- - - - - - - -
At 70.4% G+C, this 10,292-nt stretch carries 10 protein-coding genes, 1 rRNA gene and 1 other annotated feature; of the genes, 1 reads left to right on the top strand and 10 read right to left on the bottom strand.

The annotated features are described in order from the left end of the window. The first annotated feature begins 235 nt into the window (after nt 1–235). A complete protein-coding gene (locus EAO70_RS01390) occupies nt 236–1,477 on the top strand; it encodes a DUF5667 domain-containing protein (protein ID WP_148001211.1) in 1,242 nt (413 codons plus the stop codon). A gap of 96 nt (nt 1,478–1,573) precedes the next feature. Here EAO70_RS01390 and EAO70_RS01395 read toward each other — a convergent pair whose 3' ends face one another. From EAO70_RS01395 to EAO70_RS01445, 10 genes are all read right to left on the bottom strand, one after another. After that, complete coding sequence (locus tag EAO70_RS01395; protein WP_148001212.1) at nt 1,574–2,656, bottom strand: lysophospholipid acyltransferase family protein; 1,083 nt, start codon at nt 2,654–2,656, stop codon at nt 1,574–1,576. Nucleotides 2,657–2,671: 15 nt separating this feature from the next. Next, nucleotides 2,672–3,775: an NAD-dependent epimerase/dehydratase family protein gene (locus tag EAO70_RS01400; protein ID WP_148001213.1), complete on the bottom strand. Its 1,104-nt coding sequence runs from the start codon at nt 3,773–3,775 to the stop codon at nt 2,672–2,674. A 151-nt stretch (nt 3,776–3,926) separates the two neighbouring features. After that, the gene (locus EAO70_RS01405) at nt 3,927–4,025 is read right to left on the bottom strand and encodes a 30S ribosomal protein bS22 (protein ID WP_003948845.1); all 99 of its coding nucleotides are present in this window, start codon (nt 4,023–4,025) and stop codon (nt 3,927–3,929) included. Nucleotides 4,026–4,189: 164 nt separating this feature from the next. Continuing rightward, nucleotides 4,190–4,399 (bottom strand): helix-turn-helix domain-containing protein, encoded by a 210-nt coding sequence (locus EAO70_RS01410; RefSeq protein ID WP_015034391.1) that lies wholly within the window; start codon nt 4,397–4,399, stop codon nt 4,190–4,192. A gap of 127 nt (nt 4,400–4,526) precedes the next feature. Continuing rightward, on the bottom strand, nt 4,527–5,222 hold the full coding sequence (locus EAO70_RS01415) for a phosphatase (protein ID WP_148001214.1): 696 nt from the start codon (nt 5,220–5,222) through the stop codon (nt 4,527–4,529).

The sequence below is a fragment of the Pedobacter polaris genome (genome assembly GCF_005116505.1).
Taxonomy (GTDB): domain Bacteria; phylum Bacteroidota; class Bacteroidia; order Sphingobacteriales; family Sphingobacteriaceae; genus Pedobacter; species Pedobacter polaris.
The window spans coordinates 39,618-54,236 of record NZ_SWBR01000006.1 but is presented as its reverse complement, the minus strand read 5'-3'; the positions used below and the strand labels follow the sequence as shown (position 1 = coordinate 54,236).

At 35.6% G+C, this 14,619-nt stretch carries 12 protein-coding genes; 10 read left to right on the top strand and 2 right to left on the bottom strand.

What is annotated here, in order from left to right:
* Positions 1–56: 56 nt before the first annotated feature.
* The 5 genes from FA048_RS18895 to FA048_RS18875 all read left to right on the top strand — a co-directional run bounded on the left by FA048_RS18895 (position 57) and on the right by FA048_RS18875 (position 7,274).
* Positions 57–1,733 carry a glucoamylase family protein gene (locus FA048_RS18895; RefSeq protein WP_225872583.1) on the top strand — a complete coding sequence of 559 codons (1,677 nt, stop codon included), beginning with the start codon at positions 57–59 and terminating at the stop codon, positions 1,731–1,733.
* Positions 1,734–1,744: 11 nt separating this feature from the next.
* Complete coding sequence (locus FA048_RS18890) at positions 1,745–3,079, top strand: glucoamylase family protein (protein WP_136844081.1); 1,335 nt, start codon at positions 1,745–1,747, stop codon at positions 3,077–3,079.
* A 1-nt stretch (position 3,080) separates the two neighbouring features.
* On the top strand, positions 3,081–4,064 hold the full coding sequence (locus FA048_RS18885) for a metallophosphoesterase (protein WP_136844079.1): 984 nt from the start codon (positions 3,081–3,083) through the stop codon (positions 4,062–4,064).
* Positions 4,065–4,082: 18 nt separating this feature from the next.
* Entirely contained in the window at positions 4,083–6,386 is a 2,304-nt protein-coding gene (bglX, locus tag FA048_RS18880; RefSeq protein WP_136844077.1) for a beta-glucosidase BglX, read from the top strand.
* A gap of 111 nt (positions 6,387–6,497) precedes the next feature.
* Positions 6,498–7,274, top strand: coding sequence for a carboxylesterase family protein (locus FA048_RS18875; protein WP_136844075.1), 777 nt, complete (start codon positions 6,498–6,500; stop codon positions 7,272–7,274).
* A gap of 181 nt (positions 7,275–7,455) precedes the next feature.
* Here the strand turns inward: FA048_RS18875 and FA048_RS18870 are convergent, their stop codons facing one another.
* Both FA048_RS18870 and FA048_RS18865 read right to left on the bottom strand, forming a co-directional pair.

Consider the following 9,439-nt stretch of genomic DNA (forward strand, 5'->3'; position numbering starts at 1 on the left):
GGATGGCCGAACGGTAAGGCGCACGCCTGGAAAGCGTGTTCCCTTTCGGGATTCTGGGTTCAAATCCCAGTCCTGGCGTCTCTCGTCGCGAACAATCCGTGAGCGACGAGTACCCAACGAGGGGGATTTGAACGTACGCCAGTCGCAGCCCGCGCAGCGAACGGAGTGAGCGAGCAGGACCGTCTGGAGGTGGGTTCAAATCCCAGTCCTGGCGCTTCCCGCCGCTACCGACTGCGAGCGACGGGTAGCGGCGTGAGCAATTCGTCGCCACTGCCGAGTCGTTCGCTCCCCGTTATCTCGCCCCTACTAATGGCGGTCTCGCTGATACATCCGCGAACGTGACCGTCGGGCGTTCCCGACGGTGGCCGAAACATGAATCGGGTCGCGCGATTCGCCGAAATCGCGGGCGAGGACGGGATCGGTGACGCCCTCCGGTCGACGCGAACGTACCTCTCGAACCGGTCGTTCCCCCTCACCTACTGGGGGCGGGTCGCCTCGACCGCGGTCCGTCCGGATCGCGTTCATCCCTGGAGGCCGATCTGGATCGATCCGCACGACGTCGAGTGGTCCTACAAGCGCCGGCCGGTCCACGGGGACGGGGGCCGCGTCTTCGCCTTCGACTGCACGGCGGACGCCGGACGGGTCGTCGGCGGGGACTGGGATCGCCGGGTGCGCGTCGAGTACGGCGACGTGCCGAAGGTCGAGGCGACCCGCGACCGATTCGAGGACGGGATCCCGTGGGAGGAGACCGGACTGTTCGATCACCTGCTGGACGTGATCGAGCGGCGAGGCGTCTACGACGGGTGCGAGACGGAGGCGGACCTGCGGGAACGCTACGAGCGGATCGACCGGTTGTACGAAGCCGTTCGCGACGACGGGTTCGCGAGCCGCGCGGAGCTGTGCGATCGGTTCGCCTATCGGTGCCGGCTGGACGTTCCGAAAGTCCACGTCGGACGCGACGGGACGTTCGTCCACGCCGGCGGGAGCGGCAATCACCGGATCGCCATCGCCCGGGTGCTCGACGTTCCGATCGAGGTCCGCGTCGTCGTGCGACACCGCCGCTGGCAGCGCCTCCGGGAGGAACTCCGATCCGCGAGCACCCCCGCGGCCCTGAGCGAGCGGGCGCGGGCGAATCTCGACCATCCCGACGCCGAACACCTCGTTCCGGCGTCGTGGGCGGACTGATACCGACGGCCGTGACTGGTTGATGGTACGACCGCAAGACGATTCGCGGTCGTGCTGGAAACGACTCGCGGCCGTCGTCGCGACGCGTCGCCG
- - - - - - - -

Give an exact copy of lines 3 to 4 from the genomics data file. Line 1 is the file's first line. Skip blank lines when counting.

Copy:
The sequence below is a fragment of the Pedobacter polaris genome (genome assembly GCF_005116505.1).
Taxonomy (GTDB): domain Bacteria; phylum Bacteroidota; class Bacteroidia; order Sphingobacteriales; family Sphingobacteriaceae; genus Pedobacter; species Pedobacter polaris.